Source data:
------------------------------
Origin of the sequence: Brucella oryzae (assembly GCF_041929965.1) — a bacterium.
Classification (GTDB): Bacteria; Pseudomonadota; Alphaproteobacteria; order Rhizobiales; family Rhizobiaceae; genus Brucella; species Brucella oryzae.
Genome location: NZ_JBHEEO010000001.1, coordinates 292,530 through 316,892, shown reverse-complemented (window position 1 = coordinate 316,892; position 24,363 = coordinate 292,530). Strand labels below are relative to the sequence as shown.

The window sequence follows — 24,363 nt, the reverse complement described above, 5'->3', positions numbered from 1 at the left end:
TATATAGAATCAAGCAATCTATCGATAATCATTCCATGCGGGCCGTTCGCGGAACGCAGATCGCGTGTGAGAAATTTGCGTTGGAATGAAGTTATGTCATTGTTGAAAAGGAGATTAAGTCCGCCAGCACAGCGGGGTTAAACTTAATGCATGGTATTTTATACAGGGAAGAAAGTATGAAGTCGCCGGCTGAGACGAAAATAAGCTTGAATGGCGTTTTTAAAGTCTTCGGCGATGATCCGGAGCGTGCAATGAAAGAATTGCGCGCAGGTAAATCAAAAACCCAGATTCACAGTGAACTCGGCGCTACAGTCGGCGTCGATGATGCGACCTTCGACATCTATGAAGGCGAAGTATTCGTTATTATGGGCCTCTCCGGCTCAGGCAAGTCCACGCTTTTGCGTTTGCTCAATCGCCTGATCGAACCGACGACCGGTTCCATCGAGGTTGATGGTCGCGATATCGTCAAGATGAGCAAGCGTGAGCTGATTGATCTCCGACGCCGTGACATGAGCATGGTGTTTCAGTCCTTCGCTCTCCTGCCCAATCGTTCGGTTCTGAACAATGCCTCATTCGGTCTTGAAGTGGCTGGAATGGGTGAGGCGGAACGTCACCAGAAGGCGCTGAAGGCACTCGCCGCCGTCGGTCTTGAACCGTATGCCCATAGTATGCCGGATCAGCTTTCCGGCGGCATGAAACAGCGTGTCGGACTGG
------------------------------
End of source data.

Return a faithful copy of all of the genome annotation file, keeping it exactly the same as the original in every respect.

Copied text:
Origin of the sequence: Brucella oryzae (assembly GCF_041929965.1) — a bacterium.
Classification (GTDB): Bacteria; Pseudomonadota; Alphaproteobacteria; order Rhizobiales; family Rhizobiaceae; genus Brucella; species Brucella oryzae.
Genome location: NZ_JBHEEO010000001.1, coordinates 292,530 through 316,892, shown reverse-complemented (window position 1 = coordinate 316,892; position 24,363 = coordinate 292,530). Strand labels below are relative to the sequence as shown.

The window sequence follows — 24,363 nt, the reverse complement described above, 5'->3', positions numbered from 1 at the left end:
TATATAGAATCAAGCAATCTATCGATAATCATTCCATGCGGGCCGTTCGCGGAACGCAGATCGCGTGTGAGAAATTTGCGTTGGAATGAAGTTATGTCATTGTTGAAAAGGAGATTAAGTCCGCCAGCACAGCGGGGTTAAACTTAATGCATGGTATTTTATACAGGGAAGAAAGTATGAAGTCGCCGGCTGAGACGAAAATAAGCTTGAATGGCGTTTTTAAAGTCTTCGGCGATGATCCGGAGCGTGCAATGAAAGAATTGCGCGCAGGTAAATCAAAAACCCAGATTCACAGTGAACTCGGCGCTACAGTCGGCGTCGATGATGCGACCTTCGACATCTATGAAGGCGAAGTATTCGTTATTATGGGCCTCTCCGGCTCAGGCAAGTCCACGCTTTTGCGTTTGCTCAATCGCCTGATCGAACCGACGACCGGTTCCATCGAGGTTGATGGTCGCGATATCGTCAAGATGAGCAAGCGTGAGCTGATTGATCTCCGACGCCGTGACATGAGCATGGTGTTTCAGTCCTTCGCTCTCCTGCCCAATCGTTCGGTTCTGAACAATGCCTCATTCGGTCTTGAAGTGGCTGGAATGGGTGAGGCGGAACGTCACCAGAAGGCGCTGAAGGCACTCGCCGCCGTCGGTCTTGAACCGTATGCCCATAGTATGCCGGATCAGCTTTCCGGCGGCATGAAACAGCGTGTCGGACTGG